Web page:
A Conversation for The Declaration of Independence

I think you're understating it....

Post 1


First, I think that the distance between London and Philadelphia played a significant part in the reaction to the Olive Branch Petition. As I understood it, in Britain they thought that events had progressed rather further than they had.

But what I think you're understating (odd though it may be) is the significance of the Declaration of Independence. This was the first time that anyone had really thought to put these things into writing or to express the ideas together. Here was the first real pronouncement of a nation born out of Reason.

I think you're understating it....

Post 2

Blatherskite the Mugwump - Bandwidth Bandit

As an American, and as there is not a large body of British information about the Revolution (understandable, as it was not their finest hour... but then the US can hardly be proud of the Civil War, yet it is the most copiously researched and documented period in our history... end digression), I found it somewhat difficult to find adequate information on just what the British thought about things, the Olive Branch Petition among them. Where I could find quotes, I had some idea, but otherwise, all I could go by were the reactions. It wasn't from shoddy scholarship... just shoddy reference material.

I deliberately understated the impact of the Declaration. If I'd gone on about it, it would have appeared to be more than slightly jingoistic. This is to be read by an international community, so jingoism has no place in it. I think that the ultimate impact of the Declaration is common knowledge anyway. There's no need to beat people over the head with it.

Thanks for giving it a read! smiley - smiley

I think you're understating it....

Post 3


I caught a part of a repeat of The History of Britain last night. Admittedly Simon Schama is an expatriate Briton living in America, but he made two points:

1. That in England they already thought the American colonies were in open revolution and that prompted the reply. He didn't cite any sources (this is entertainment, after all).
2. That to have unloaded the tea would have incurred the duty. I haven't re-read your piece, but I think you made it less certain whether this would be so.

I understand your point about the DoI and, on reflection, I think you're probably right. On the other hand, I'm British and no great lover of the American tradition of seeing themselves at the centre (center?!) of things. Actually jingoism in any form is uncomfortable (U571 & The Patriot both left me with an uneasy feeling!) and I bet there are plenty of British examples that I'm just impervious to.

That said, I still find it astonishing. I don't have a romantic notion about it. In fact, some of the points sound almost comically petty compared to the high ideals expressed in the opening paragraphs. It's the fact that it was written at all and those opening paras that amaze me. Phrases like 'a decent respect to the opinions of mankind requires that they should declare the causes ...' are just incredibly accessible: 'here's why we did it.' And, of course, the most famous phrase of the lot: 'We hold these truths to be self-evident ....' I've always found it a shame that a Nation born with such high ideals, so succintly expressed, should have found it so painful to live up to them fully. But then I'm a product of the 20th century, so I'm bound to see it differently.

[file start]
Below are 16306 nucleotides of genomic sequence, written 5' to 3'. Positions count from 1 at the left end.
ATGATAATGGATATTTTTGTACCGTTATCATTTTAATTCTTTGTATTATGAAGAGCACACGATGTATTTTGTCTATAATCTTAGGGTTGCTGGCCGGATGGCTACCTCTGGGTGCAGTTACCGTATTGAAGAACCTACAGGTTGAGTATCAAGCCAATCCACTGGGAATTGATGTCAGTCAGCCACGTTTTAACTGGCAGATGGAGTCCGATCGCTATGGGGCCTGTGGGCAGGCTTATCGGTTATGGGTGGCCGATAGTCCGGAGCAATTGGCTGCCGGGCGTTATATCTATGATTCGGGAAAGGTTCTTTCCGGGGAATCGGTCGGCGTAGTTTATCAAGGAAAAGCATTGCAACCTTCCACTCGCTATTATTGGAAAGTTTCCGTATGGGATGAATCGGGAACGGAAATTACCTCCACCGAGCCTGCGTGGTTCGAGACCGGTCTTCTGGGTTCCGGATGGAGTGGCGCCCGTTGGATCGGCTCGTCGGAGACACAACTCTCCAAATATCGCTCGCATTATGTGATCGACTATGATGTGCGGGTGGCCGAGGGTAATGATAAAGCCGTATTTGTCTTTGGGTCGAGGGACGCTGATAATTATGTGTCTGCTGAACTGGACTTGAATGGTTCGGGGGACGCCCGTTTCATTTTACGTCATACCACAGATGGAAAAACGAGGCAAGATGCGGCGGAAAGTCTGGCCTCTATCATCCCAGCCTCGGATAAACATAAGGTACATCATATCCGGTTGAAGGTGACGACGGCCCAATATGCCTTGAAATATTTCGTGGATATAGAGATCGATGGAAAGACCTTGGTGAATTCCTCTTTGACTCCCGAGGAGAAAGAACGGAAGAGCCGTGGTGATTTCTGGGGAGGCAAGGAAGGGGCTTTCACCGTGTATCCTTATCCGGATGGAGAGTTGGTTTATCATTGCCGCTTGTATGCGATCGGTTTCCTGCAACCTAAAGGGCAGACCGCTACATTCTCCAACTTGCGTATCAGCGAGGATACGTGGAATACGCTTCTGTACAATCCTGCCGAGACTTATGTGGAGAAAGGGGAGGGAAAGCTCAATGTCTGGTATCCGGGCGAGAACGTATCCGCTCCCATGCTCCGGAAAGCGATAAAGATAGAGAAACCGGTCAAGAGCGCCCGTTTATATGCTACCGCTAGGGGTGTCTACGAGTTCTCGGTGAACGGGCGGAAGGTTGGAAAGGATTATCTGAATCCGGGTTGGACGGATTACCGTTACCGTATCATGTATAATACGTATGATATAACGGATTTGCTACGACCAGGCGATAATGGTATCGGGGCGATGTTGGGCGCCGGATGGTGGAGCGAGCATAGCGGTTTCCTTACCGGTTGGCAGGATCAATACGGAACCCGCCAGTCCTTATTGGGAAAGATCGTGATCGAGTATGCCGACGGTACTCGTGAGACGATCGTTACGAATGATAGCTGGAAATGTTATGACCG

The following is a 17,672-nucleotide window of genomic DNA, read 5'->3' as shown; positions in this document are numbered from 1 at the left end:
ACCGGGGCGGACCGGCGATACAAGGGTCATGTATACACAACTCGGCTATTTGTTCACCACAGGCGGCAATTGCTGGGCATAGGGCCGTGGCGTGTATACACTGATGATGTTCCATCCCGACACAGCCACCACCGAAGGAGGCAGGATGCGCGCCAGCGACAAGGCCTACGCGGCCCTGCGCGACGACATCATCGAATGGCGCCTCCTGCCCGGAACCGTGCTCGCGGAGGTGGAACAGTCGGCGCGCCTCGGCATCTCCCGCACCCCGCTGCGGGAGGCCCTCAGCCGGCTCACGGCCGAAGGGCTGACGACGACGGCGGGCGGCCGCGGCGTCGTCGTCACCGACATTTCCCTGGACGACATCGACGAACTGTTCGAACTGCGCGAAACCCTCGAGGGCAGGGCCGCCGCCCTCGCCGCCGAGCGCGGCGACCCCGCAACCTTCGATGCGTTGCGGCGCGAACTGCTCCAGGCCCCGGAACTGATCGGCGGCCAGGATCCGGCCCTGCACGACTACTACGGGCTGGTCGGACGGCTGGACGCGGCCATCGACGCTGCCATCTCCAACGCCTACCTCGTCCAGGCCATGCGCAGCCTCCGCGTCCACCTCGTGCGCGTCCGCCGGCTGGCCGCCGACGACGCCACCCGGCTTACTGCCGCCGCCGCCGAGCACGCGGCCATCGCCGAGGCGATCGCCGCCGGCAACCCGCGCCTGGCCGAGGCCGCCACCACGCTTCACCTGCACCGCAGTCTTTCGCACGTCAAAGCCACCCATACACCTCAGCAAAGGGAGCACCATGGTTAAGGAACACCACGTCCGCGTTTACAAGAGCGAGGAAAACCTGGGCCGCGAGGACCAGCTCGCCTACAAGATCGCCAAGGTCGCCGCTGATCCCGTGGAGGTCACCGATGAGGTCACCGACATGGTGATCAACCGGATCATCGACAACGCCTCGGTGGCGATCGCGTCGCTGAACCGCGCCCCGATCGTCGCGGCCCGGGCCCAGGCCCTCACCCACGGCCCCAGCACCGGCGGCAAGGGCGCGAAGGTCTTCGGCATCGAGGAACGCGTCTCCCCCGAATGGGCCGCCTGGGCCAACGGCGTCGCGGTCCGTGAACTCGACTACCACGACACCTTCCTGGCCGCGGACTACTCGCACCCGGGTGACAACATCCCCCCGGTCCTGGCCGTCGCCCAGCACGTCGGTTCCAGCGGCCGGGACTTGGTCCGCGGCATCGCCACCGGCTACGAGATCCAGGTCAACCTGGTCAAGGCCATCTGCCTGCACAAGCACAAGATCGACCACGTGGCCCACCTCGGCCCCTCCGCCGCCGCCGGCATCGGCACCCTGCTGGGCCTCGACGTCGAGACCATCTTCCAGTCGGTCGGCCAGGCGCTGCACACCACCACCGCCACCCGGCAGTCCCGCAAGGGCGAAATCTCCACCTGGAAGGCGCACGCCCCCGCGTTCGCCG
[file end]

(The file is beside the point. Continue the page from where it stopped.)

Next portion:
The fact that I, a Briton, find 'these truths to be self-evident' is indication of how pervasive that philosophy has become and shows what an amazing thing they did when they wrote it down. That's why I said you'd understated it!

I think you're understating it....

Post 4

Blatherskite the Mugwump - Bandwidth Bandit

1) Granted. But the British and Colonists saw things differently, even here. The British considered the act of dumping the tea and mistreatment of the tax collectors as acts of rebellion. The Colonists just saw them as active protests. It's just one of many areas where the two saw the same events with distinctly different perspectives.

2) I was very unclear when I did the research. The ship was prevented from unloading because of the economic concerns. But Sam Adams was in many ways a rabble-rouser, and he may not have been justified in dumping the tea. Most sources dedicated to the Tea Party are necessarily biased towards the colonists. But I remember that this is the same man whom I explicitly mention as being a possible inciter to the Boston Massacre.

U571 is a piece of crap. The Patriot is actually loosely based on real events in the South. Split Gibson's character into its two composite parts, and split that bloody battle at the end into its two composite parts (it's a coarse amalgamation of the events at two battles), edit out the silly scene where him and his boys wipe out an entire platoon, and you've got something that fairly well approximates the history of Cornwallis' campaign in the South. And the character of Colonel Tarleton is actually pretty close to how history describes him. That's probably why they chose him to be their main villain. More on this will be found in my next University project, but I haven't advanced to the point where I am ready to write on the Southern Campaign.

I think lots of people already believed the "truths are self-evident," as my Seeds article shows. The ideas were already in Britain... in fact, they *came* from Britain. But it is a testament to the writing skill of Thomas Jefferson that he is considered to be the father of that idea. It was his skill, coupled with the immediate political impact of the DoI, that made his message so much more powerful than all that came before him. He was not the originator, but he was the one who got the message heard.

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